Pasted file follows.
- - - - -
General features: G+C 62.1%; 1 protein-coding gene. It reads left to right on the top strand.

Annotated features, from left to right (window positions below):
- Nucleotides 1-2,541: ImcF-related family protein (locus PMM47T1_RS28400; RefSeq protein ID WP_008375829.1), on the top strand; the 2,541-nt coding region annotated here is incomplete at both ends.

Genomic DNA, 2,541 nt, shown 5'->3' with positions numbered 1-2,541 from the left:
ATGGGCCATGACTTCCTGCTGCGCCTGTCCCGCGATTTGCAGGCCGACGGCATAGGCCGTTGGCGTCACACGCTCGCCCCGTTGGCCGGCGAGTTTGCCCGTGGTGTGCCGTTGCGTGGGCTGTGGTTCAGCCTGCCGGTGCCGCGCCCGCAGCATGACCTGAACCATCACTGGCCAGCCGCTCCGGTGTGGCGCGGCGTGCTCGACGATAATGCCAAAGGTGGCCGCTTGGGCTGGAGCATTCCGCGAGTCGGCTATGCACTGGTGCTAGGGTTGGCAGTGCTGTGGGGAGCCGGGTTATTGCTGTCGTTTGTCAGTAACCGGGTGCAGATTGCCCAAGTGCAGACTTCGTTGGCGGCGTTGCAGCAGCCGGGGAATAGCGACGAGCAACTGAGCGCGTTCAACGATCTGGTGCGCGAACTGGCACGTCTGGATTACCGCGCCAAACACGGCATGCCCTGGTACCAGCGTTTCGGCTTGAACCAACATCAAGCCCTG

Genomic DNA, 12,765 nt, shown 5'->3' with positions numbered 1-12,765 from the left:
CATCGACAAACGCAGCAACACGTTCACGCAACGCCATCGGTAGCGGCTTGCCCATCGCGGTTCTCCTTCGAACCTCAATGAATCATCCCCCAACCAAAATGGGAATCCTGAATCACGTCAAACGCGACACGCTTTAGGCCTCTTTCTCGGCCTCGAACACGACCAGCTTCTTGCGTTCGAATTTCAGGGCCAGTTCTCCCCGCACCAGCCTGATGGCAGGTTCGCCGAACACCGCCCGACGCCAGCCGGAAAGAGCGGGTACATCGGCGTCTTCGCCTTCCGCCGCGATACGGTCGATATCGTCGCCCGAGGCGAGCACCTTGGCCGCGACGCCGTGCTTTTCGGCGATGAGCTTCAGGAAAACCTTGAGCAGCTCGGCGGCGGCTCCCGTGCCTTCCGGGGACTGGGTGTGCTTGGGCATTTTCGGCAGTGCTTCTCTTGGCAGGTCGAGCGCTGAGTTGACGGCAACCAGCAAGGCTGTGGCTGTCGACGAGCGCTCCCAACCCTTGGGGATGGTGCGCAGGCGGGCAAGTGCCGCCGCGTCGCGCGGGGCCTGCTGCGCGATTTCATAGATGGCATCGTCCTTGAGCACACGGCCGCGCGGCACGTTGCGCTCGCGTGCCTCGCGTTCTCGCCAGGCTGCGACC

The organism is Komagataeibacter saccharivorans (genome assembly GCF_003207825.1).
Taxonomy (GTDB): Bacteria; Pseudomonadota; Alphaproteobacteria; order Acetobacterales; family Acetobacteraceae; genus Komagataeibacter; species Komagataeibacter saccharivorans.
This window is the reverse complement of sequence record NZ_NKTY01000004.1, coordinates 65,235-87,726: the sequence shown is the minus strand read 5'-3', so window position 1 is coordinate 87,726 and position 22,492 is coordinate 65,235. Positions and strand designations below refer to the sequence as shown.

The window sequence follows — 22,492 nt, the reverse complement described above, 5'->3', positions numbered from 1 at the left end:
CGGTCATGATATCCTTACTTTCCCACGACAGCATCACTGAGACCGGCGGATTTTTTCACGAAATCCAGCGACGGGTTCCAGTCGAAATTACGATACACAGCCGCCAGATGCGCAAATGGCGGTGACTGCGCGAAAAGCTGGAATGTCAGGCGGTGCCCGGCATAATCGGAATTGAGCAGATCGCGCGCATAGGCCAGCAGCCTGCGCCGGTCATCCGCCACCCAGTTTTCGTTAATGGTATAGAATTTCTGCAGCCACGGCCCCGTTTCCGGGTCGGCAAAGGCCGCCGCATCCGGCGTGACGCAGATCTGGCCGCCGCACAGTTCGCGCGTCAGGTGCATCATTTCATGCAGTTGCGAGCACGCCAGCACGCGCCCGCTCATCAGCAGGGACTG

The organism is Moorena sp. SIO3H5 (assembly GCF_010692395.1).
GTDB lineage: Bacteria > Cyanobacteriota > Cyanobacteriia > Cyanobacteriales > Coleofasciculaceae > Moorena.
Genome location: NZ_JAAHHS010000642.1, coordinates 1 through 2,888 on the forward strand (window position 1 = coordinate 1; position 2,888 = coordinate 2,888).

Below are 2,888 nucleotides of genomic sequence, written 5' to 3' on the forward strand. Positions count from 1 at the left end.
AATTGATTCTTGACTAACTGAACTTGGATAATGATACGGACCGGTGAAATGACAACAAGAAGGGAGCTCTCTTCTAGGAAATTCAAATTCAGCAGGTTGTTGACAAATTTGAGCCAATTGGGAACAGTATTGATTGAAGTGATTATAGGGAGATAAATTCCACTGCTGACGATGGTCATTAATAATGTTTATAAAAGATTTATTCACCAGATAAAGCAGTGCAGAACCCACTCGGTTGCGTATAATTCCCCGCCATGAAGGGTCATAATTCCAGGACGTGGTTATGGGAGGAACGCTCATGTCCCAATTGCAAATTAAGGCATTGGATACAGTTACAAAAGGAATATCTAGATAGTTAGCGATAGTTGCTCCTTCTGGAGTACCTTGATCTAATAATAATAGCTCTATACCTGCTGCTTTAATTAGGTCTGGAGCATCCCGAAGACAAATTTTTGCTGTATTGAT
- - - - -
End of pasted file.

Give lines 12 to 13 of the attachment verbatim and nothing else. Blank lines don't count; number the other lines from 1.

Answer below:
CGGTCATGATATCCTTACTTTCCCACGACAGCATCACTGAGACCGGCGGATTTTTTCACGAAATCCAGCGACGGGTTCCAGTCGAAATTACGATACACAGCCGCCAGATGCGCAAATGGCGGTGACTGCGCGAAAAGCTGGAATGTCAGGCGGTGCCCGGCATAATCGGAATTGAGCAGATCGCGCGCATAGGCCAGCAGCCTGCGCCGGTCATCCGCCACCCAGTTTTCGTTAATGGTATAGAATTTCTGCAGCCACGGCCCCGTTTCCGGGTCGGCAAAGGCCGCCGCATCCGGCGTGACGCAGATCTGGCCGCCGCACAGTTCGCGCGTCAGGTGCATCATTTCATGCAGTTGCGAGCACGCCAGCACGCGCCCGCTCATCAGCAGGGACTG

The organism is Moorena sp. SIO3H5 (assembly GCF_010692395.1).